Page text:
Victims grant may miss needy parents due to eligibility rules: report

Only 29 of 50 applicants between 2013 and 2017 received the grant across Canada, a federal report says

A newly released report says a federal grant for parents of murdered and abducted children may be inadvertently failing to provide important financial help to those who are “more vulnerable economically.”

The federal evaluation, made public today, cautions against drawing any hard conclusions from the numbers, given how few parents have applied for and received the grant since it launched in January 2013.

Only 29 of 50 applicants between 2013 and 2017 received the grant, and they were predominantly female and living in urban areas mainly in Ontario, Quebec and Alberta.

The evaluation, which was finalized in December, says rejected applicants tended to be single and unemployed people who earned less income during the year before the incident, compared with those parents who received the grant.

The report also cites interviews with police, government and victims services officials who say Indigenous Peoples living on reserve don’t know about the program.

Since its launch in 2013, the program has spent less than one per cent of its annual $10 million budget on grants, which the evaluation chalks up to a variety of issues, including strict eligibility criteria.

The Canadian Press

Like us on Facebook and follow us on Twitter.

Just Posted

Development, taxes and 222 Corfield discussed at Parksville all candidates meeting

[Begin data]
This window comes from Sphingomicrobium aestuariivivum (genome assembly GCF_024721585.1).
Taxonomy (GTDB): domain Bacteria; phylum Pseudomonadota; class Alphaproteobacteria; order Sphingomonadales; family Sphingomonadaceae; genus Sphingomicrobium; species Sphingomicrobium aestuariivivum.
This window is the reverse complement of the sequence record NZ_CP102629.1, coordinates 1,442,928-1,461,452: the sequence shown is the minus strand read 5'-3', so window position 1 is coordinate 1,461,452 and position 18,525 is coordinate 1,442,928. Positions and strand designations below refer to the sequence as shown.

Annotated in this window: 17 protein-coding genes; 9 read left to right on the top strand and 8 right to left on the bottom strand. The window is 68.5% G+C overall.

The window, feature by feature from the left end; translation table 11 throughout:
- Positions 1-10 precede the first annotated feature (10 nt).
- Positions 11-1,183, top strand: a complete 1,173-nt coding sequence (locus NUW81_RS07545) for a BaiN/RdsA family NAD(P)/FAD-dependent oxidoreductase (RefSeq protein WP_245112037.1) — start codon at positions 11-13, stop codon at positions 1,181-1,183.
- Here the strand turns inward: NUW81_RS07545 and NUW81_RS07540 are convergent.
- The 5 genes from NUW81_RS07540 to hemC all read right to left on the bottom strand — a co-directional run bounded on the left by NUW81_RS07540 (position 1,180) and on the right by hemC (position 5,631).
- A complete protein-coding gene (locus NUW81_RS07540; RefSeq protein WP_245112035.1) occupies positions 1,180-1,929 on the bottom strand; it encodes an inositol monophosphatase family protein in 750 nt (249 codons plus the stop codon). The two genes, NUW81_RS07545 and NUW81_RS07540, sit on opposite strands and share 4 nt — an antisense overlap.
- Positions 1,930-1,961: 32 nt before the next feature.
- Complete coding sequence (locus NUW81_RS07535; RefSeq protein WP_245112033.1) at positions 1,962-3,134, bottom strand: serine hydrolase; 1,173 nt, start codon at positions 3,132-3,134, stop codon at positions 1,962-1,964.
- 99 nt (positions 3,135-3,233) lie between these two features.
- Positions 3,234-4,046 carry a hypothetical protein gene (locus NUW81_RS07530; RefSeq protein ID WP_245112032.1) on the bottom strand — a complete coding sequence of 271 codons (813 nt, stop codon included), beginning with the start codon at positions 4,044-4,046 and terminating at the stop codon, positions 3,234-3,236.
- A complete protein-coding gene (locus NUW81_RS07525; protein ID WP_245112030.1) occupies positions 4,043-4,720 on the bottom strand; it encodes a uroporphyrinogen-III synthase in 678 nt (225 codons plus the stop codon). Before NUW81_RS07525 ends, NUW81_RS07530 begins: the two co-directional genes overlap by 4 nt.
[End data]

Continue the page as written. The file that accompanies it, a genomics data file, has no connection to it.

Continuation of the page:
All candidates met on Oct. 11 to answer the public’s questions before the Oct. 20 election

Inspiring Qualicum Beach teacher suddenly passes away

English teacher and counsellor Carol Myhre remembered as ‘source of joy’: superintendent

Qualicum district students to develop experiments that could head into space

Youngsters compete to have designs reach International Space Station

‘Police are ready’ for legal pot, say Canadian chiefs

But Canadians won’t see major policing changes as pot becomes legal

Rick Mercer says pot is ‘excruciatingly boring’

Comedian hopes Canadians will move onto something else once marijuana is legalized

Defence cautions against mob justice in Calgary child neglect trial

Jennifer and Jeromie Clark of Calgary have pleaded not guilty to criminal negligence causing death

Feds eyeing options to expedite pardons for minor pot convictions

Internal discussions have focused on an application-based process for speeding up pot pardons

Island pot smokers won’t be allowed to light up on the ski hill

Mount Washington maintains smoke-free policy in light of marijuana legalization

U.S. pot firms urge Trump to dominate North American marijuana industry

Cannabis producers claim the U.S. is “rapidly losing” its competitive advantage to Canada

Battle resumes over speculation tax on B.C. vacant homes

Opposition calls it ‘fake’ tax that is reducing housing supply

Around the BCHL: Merritt, Chilliwack and Coquitlam early-season surprises

Around the BCHL is a look at what’s going on in the league and throughout the junior A world.

Federal government tables bill to transform prisoner segregation

Administrative and disciplinary segregation will be eliminated by Ottawa

Most Read